I’M AN OLD MAN.
That might not seem like much of an accomplishment to you, but there’ve been times when I thought I might not make it this far.
A man who looked about my age approached me in the super market the other day. He said, “You’re the Armchair Mayor. I agree with you 99.9 per cent of the time.”
People like to tell me how much they agree or disagree with me in percentage terms. Some say 80 per cent, some say “half the time,” and so on. It would be interesting to compare the percentages with the ages of those who are calculating them.
My favorite meme, often posted on social media in response to my columns and editorials, is a newspaper clipping that shows a photo of Abe Simpson under a headline that says, “Old man yells at cloud.” I like yelling at clouds. Always have.
Let’s be clear — I wasn’t any smarter when I was younger.
When I was a quarter of a century on this earth, I thought I knew quite a bit. At three quarters of a century, I’ve figured out I don’t know much.
Despite this, my views on the world have remained pretty constant over the years. When I was 16, for example, I believed 16-year-olds should get the vote. I still do.
I’m still what I’d call a practical environmentalist, and I remain convinced that growth is over-rated.
I call that consistency. Others might call it failing to change with the times. Maybe.
The world itself has changed, of course. When I was a kid, milk came in glass bottles. My toys were made of wood and metal. Plastic changed everything. For most of my life, I accepted plastic as another step in human evolution. Now I know, as many do, that plastic is killing us and we’ve got to find another way.
I’m not saying age doesn’t influence our views on things but it it’s just one factor. Sometimes experience comes in handy.
You might have noticed that Joe Biden announced his bid for the presidency on my birthday. Coincidence? I think not. He’s 76; it’s never too late to start.
I saw a Bill Maher segment last week that struck a chord. He’s the U.S. commentator who mingles opinion, profanity and interviews on his weekly TV show.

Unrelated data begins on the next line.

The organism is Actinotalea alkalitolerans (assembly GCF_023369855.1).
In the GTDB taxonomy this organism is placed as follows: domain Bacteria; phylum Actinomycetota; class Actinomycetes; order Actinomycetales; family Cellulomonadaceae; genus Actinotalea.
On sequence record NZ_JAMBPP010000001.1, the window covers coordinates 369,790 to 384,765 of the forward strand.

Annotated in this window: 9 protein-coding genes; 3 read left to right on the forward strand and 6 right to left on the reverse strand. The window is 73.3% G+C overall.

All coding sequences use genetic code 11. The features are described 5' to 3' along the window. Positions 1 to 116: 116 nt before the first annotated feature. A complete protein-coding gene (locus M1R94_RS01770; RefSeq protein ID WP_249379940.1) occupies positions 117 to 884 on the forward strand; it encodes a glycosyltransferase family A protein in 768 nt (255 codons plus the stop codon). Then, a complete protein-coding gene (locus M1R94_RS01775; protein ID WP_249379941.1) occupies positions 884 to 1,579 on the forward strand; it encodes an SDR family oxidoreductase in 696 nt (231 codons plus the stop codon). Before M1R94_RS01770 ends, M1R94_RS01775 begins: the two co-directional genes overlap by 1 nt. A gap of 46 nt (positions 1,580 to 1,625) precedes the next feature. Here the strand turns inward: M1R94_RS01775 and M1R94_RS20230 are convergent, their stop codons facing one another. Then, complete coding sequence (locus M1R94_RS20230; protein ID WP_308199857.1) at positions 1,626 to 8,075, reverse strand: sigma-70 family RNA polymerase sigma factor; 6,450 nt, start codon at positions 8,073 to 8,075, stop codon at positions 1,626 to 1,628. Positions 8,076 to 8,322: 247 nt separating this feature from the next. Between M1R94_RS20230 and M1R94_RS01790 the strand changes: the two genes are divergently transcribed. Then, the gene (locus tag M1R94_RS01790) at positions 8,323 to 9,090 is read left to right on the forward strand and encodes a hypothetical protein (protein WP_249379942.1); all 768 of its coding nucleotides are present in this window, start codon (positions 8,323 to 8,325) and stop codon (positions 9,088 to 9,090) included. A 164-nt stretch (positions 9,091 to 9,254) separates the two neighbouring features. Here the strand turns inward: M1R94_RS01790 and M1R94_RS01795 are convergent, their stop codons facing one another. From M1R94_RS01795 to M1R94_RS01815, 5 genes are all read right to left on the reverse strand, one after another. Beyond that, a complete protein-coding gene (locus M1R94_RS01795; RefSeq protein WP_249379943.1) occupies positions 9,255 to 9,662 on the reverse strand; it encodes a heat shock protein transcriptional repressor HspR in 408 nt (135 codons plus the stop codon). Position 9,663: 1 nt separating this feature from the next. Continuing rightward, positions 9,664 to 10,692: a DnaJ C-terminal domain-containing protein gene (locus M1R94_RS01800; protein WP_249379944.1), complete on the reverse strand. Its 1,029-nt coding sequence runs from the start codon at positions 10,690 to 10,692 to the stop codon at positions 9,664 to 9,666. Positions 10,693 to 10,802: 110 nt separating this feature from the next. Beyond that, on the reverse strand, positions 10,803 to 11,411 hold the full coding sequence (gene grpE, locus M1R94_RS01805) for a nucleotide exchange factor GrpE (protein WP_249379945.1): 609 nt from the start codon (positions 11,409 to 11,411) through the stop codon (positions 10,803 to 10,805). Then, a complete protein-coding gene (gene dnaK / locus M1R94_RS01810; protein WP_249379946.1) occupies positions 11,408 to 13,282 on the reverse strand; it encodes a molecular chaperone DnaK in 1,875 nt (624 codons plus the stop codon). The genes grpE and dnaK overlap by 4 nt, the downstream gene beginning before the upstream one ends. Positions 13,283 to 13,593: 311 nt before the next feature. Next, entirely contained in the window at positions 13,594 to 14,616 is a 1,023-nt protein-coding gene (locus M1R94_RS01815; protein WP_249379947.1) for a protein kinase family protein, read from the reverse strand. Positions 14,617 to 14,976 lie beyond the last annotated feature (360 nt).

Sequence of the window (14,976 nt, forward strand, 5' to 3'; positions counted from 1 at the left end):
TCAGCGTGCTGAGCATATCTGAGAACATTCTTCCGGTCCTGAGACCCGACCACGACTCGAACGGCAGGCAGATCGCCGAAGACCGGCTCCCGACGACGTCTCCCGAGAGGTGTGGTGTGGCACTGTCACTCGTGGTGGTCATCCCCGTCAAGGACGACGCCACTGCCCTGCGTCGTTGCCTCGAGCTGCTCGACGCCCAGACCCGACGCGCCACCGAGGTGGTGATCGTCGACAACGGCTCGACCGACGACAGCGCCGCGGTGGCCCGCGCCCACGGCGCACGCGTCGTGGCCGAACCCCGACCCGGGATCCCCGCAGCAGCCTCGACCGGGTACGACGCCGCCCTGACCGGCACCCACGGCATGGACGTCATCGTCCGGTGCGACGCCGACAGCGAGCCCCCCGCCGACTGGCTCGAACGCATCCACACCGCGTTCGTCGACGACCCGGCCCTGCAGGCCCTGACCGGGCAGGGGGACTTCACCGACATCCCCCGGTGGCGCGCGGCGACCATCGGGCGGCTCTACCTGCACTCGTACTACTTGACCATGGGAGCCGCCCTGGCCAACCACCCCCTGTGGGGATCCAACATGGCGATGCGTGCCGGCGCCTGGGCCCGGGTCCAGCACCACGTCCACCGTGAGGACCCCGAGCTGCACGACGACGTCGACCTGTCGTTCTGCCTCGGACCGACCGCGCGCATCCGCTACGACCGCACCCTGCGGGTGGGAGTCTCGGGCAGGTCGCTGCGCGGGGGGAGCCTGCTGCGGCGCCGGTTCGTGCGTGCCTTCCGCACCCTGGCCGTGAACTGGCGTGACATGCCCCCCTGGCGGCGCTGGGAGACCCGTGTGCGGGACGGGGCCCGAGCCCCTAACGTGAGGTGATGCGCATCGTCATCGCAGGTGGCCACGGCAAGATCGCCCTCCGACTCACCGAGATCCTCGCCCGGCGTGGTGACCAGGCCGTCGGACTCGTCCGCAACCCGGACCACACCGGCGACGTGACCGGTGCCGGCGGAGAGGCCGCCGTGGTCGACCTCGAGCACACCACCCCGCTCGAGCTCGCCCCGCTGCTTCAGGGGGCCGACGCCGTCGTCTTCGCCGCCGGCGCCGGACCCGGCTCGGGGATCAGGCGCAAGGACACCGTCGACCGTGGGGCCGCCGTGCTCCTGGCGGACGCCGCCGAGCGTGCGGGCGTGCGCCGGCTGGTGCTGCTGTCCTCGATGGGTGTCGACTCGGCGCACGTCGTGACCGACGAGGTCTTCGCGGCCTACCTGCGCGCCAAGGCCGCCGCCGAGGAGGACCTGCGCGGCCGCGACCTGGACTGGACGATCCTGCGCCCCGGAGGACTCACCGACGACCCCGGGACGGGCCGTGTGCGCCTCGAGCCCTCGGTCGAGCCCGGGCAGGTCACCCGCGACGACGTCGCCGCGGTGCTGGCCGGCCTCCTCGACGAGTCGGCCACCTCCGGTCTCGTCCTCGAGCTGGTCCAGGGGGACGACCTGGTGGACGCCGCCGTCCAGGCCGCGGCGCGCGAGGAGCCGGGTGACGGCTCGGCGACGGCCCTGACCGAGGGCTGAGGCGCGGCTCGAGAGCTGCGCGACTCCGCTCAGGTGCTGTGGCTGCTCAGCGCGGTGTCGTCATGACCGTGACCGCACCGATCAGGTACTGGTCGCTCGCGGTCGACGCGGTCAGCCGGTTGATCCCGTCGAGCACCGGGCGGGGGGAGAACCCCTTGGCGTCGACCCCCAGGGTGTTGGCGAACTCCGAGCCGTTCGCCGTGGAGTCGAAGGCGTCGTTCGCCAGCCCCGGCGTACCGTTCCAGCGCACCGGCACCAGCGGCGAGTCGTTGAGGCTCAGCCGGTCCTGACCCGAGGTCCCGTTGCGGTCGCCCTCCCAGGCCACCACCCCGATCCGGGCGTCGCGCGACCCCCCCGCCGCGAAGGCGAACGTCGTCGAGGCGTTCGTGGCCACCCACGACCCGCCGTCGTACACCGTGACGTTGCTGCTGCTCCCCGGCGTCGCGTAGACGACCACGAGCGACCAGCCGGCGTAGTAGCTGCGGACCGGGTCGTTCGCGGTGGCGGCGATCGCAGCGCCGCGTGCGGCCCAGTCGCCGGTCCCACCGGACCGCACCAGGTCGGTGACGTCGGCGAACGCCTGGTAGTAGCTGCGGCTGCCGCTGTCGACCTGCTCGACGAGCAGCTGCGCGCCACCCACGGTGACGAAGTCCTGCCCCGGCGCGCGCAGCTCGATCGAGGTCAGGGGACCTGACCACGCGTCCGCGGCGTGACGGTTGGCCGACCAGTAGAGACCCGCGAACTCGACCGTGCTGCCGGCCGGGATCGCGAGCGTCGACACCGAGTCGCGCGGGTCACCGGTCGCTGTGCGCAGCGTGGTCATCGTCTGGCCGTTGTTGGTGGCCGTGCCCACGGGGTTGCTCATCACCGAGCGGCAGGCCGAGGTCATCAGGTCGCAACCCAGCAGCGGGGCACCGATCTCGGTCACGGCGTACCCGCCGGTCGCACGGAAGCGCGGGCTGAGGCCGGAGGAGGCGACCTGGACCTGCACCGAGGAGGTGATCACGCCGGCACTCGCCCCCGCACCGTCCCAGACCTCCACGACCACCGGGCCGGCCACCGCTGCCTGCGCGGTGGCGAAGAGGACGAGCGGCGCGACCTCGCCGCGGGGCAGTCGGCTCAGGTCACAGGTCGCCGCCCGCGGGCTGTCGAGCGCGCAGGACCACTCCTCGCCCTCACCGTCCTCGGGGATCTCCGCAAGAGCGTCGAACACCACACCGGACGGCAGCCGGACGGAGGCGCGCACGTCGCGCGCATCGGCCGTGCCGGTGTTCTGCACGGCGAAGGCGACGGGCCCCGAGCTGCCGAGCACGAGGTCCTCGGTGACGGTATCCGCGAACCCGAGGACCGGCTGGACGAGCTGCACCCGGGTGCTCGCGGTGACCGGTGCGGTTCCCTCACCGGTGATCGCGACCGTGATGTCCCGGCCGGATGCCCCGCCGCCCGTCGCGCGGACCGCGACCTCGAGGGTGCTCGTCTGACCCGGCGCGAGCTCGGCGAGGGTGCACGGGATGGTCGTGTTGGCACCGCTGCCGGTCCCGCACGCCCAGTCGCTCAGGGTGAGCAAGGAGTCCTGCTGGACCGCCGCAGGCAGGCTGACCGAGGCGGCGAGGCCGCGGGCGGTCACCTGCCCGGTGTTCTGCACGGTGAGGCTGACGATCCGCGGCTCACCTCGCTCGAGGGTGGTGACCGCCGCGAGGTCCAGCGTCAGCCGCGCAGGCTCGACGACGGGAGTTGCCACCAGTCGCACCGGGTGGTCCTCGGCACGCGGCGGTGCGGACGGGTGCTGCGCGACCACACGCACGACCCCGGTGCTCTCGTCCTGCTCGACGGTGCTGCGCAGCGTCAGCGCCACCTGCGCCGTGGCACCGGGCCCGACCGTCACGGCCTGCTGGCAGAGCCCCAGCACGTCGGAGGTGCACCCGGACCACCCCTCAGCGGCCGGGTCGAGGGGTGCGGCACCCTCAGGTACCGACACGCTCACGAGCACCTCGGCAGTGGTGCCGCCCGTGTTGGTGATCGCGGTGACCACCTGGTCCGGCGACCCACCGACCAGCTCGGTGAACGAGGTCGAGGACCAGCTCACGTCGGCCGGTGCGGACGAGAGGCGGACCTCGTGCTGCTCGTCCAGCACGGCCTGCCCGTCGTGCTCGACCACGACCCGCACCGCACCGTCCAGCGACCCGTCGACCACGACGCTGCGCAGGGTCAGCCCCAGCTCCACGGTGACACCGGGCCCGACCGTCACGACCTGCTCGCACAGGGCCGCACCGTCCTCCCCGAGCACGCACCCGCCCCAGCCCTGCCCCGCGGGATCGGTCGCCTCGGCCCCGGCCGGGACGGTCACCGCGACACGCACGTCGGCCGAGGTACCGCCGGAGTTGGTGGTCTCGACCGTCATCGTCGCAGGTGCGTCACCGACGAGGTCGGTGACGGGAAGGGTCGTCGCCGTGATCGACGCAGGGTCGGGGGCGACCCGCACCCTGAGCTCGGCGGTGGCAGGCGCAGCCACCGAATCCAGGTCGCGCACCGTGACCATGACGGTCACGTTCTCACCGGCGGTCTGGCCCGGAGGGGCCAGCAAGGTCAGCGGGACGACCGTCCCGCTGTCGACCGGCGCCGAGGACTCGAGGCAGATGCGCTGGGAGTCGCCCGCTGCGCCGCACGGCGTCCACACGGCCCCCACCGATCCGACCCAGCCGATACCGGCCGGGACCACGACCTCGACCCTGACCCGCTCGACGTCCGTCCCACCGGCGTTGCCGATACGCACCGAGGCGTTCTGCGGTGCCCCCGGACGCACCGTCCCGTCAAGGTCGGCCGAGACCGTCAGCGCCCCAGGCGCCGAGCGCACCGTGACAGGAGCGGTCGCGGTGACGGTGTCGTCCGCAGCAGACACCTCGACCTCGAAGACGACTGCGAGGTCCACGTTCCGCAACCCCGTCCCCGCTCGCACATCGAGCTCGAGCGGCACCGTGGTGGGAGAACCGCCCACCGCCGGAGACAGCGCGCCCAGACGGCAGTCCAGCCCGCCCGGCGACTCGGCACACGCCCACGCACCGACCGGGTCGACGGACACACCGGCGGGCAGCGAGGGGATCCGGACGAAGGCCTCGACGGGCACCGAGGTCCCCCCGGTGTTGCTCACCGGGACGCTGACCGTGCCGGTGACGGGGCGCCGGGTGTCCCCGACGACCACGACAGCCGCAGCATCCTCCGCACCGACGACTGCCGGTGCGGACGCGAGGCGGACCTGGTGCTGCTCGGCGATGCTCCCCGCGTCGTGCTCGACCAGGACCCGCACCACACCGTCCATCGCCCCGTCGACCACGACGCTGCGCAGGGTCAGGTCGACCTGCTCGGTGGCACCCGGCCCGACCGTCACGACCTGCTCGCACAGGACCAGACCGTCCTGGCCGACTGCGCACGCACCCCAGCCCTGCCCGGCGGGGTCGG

One of the raps against Joe Biden is that he’s too old to run for president. Maher pointed out that nobody publicly trashes candidates for being “too gay,” “too black” or “too female” but they think it’s acceptable to put down someone who’s “too old.”
Ageism is the last bastion of the isms, and they’re all equally despicable. It begins with trying to make the opinions of those older than ourselves irrelevant. If we disagree with an old person, we dismiss them because they’re old. We try to make them ashamed that they’ve lasted a lot longer than we have.
We stereotype them. Old people are treated like children, less worthy, less intelligent and less capable than everyone else, a burden. The reason for this, I believe, is fear.
Public shaming and elder abuse aren’t the only components of ageism.
We know all about the Golden Years, when we’re supposed to play golf all day long, enjoying our grandchildren, staying slim and healthy, and taking cruise vacations.
For some, that’s accurate. They have worked hard, made good incomes, invested well and saved. They remain independent as long as their health stands up, and when they can no longer (or no longer want to) maintain a single-family home, they hopefully have the option of a modern, well-run seniors’ apartment complex with good food, lots of activities and companionship, and a nurse on duty.
The reality faced by many old people is very different, of course. They struggle with poverty in their 60s, 70s and 80s, and when their health and — sometimes their mind — fails them they’re stored in barren, crowded warehouses where they sit all day in wheelchairs, in diapers, drooling.
They’re kept out of harm’s way but that’s about the best that can be said.
I’ve seen it written that ageism is a prejudice that targets our future selves. When we discount old people, we subconsciously acknowledge our fear of aging. We marginalize what we inevitably will ourselves become, if we live long enough.
Getting old takes courage. For one thing, no matter how well you look after yourself, age takes its toll. The old bod doesn’t work as well as it used to. You become more prone to disease, often multiple diseases. The years become measured by the number of pills you take every day.
And, always, there’s the growing realization of your own mortality.
I admire old people, of which I’m now one. I’m one of the lucky ones. Born on the cusp of the Baby Boom, I’ve enjoyed all the privileges of my generation. Sometimes I feel sorry for the Millennials and Gen Xers and Gen Zers. They live in a demanding world and they’re struggling.
I’m not wealthy and some would say I’m not especially wise, either. Age is certainly no guarantee of wisdom. But I’m comfortable. I like to think, and to share my opinions. As long as I can do that, and am pain free, I don’t need to travel the world and play tennis at the country club.
I’ll die content in the belief that, by and large, I’ve done some good in this world. If I reach the average life expectancy for Canadian men, I have five years left. Maybe I’ll do better than the average. With my last breath, I hope to be yelling at clouds.
As Abe Simpson would say, “Who’s laughing now?”
Mel Rothenburger is a former mayor of Kamloops, former school board chair, former editor of The Kamloops Daily News, and a current director on the Thompson-Nicola Regional District board. He was awarded the Jack Webster Foundation’s lifetime achievement award in 2011. His editorials are published Monday through Thursdays, and Saturdays on CFJC Today, CFJC Midday and CFJC Evening News. Contact him at firstname.lastname@example.org.